Rachel Pattycake Bell met us outside, along with Nathan Masserang, Brooks Sterritt, Austin Islam and some other people who I am possibly friends with on Facebook. Rachel gave us Hello Kitty marshmallows and a chocolate phone as a wedding present. No one cared that we were late. We made some jokes about not being able to make phone calls because your phone had melted because it was made out of chocolate. Scott took off his shirt and changed into a new one outside the building because the one he was wearing had gotten sweaty during the drive. I tried to block him so people didn’t see his fat stomach or his weird tan. I thought it was strange that he wasn’t ashamed to change his shirt in the middle of the street in front of a bunch of people, but he’s a lot less fat now than he used to be so maybe he was excited to show off his hot bod.
WEDNESDAY, JULY 9 2014
DENVER TO OMAHA
SONG OF THE DAY: NEIL YOUNG “GIRL FROM THE NORTH COUNTRY”
SCOTT: I liked driving through Nebraska because I’m a big Willa Cather fan. This was our loooooong day of driving and we were in the car for 9 hours. I think we both got a small case of what truck drivers and bikers call “monkey butt.” Definition?
Monkey Butt (noun): When the back parts of travelers get permanently red and give off a strange odor that attracts wild animals.
We also almost ran into a tornado during the middle of the day. The storm turned over a couple tractor trailers along the highway and we started getting nervous about tornados and being carried away.
I don’t have anything else to say about Wednesday.
UPDATE: Two hours after emailing Juliet my Wednesday section of the tour diary this happened.
SUNDAY, JULY 6
SAN DIEGO TO LAS VEGAS
SONG OF THE DAY: ELVIS PRESLEY “I CAN’T HELP FALLING IN LOVE”
JULIET: We packed up my stuff in the car, said goodbye to my family, and were on the road by 2pm. We stopped for food and gas in Elsinore. I decided that it would be a good idea to buy a pack of cigarettes (I quit smoking in November and haven’t had a cigarette since) and smoke one for every state we went through, in order to “celebrate our honeymoon.” As we drove, we listened to the mixes we made for our wedding. Most of the drive involved us discussing funny moments from the wedding. EXAMPLE: My dad apologized to Kendra Grant Malone for being so drunk. Kendra told him not to worry about it. My dad responded, “Power to the people.”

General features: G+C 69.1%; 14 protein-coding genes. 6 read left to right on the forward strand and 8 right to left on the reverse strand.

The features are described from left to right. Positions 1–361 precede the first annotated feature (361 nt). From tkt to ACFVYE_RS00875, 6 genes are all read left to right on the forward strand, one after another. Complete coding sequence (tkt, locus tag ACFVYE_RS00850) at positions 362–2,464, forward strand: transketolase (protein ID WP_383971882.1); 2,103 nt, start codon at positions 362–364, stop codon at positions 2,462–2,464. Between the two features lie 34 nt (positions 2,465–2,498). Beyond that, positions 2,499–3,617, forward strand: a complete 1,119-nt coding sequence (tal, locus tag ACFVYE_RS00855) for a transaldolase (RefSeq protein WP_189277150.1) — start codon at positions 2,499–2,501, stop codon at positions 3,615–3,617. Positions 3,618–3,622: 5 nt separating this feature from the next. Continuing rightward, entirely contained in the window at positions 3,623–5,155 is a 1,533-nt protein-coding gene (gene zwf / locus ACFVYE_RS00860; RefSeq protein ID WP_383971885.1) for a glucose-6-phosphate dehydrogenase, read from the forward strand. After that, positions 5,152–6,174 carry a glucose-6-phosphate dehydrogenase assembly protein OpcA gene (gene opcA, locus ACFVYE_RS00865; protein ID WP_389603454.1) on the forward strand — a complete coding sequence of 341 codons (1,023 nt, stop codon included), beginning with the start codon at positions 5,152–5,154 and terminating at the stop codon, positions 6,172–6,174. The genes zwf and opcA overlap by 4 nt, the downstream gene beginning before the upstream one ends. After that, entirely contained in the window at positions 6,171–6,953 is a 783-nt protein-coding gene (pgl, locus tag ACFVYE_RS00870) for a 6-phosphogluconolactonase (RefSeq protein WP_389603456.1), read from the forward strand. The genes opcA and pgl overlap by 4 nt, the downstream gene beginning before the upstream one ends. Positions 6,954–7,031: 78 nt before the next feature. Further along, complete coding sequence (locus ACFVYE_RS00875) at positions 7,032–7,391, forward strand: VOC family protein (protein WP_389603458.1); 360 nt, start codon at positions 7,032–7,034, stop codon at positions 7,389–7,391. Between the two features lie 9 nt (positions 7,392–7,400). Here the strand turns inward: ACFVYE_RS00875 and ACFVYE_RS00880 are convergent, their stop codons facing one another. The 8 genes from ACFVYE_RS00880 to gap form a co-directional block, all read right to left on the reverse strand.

At some point, things took a turn for the worse. We passed the word “Calico” all big on the side of a mountain, which I’m not sure is a town or a street or a gang, but the conversation shifted to all the calico kitties pushing those rocks together with their paws. New characters were invented, such as Man Who Thinks It’s Still 1989 Politically and Woman Who Becomes Belligerent When She Sees Red Honda Accords.
We arrived in Vegas around 8pm. Our hotel room featured two bathrooms, a Jacuzzi bathtub, a shower with three showerheads, a fireplace, a dishwasher, etc. Everything was modern and sleek looking, to the point that the room felt vaguely terrifying and everything was difficult to use. I went on the computer to find a good buffet for Scott and me to eat at, because we had decided we wanted to eat until we felt sick. I found two ones that looked really good but that would have required us to walk so we ended up deciding to eat at the buffet at our hotel even though it had bad reviews on Yelp. The buffet was, as expected, mediocre. I ate one oyster anyway, even though I was afraid it would give me food poisoning (it didn’t). Scott drank five Diet Cokes.
We took a short walk afterward in order to feel slightly less fat, but didn’t get very far because it looked like it might start pouring rain (it didn’t). On the way back, we saw a very tall but handsome foreign guy walking arm-in-arm with two prostitutes. We discussed the nature of prostitution, and how it differed from stripping. It was concluded that prostitution was more honest and therefore in some ways more honorable. Scott seemed to know a lot about prostitutes, which troubled me.